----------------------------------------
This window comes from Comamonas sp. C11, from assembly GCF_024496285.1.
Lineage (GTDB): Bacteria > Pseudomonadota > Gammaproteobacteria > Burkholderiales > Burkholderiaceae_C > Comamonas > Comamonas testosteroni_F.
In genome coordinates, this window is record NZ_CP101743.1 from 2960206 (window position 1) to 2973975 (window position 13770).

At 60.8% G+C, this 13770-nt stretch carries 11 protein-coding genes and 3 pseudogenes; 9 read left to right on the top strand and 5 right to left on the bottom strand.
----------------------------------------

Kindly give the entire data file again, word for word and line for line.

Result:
This window comes from Comamonas sp. C11, from assembly GCF_024496285.1.
Lineage (GTDB): Bacteria > Pseudomonadota > Gammaproteobacteria > Burkholderiales > Burkholderiaceae_C > Comamonas > Comamonas testosteroni_F.
In genome coordinates, this window is record NZ_CP101743.1 from 2960206 (window position 1) to 2973975 (window position 13770).

At 60.8% G+C, this 13770-nt stretch carries 11 protein-coding genes and 3 pseudogenes; 9 read left to right on the top strand and 5 right to left on the bottom strand.